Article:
Once I got into Cognition: Episode 1, I liked it a lot. But it took a while for me to warm up to it. What it feels like to me is that the opening sequence was created as a demo, but turned out not to fit the final game it was attached to. … The game really does hit its stride at the midpoint, though. If future episodes take after the second half of the game more, this is a series to watch.
It’s possible that when the PS3 was new this would’ve been awesome. In 2012 for a first-time player, it is less awesome … . So let me tell you exactly what I didn’t like about Uncharted. And the few things that I did.
With the yule tidings of the holidays upon us, it’s once again time to reach into your wallets, your couch cushions, and your hearts to support Child’s Play, the charity started by Penny Arcade founders Mike Krahulik and Jerry Holkins. The purpose of Child’s Play is to gather toys, books, games – any entertainment – and donate the stuff to children’s hospitals.
Hard truths after the jump.
So, last I heard, STALKER developer GSC Game World had shut down. Most employees moved on to create a new studio, Vostok Games, which is working on a STALKER-like online shooter called Survarium. GSC had been developing STALKER 2 when the company’s owner, Sergey Grigorovich, abruptly shut the place down. No official reason was ever given.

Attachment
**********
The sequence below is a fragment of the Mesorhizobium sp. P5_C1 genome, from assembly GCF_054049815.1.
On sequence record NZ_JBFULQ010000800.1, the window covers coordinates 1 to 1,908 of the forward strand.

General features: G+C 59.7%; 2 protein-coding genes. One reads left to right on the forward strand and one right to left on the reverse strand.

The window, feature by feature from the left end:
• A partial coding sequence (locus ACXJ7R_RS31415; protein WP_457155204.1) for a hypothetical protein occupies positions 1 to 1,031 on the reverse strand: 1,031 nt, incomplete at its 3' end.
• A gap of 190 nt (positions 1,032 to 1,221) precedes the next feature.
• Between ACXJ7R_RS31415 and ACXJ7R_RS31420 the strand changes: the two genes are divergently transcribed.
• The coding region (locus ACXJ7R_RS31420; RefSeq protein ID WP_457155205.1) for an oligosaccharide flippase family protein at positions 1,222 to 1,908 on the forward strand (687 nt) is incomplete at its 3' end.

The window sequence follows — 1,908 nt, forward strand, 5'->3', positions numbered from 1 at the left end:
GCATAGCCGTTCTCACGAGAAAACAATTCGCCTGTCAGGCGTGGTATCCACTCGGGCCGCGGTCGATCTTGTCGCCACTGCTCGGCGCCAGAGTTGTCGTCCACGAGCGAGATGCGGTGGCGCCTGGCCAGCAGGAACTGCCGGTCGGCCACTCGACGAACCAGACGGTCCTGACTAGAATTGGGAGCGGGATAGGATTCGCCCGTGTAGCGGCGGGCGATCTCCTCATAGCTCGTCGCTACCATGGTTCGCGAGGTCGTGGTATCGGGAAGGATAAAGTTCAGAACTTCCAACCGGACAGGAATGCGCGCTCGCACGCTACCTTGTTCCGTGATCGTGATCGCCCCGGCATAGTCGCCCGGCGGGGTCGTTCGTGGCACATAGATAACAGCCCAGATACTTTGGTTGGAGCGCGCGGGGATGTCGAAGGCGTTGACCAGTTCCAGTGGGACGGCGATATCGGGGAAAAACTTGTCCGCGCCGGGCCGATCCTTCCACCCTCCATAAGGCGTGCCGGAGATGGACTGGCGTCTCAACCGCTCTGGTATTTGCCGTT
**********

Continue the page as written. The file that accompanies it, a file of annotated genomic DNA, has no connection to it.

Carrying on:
Then, what appears in my inbox yesterday? A curt, almost bitchy press release about the STALKER intellectual property.
I wrote a lot of words about Halo 4 that might have amounted to a proper review. But, while I liked Halo 4, I didn’t really like all the words I ended up writing about Halo 4. I feel as if in my overview I didn’t say anything that hadn’t already been said about the game by the rest of the internet.
To sum up briefly: great action, beautiful artwork, slightly flawed level design. There is a review on Clever Musings l ended up mostly agreeing with, so check that out for a good rundown. I played Halo 4’s campaign for the action, the “shooty bits,” and in that sense it was a marvelous good time. It did suffer a little from weird spikes in difficulty on certain segments, and there was never as much ammo as I might have liked.
But in spite of it being a strongly action-focused game, I find that what I really want to discuss about Halo 4 is the game’s story and themes. Mostly, I want to talk about Cortana. From here on, I must spoil all of the single-player campaign, right up until the end. I realize that means I may lose some readers here. Catch you next time, then.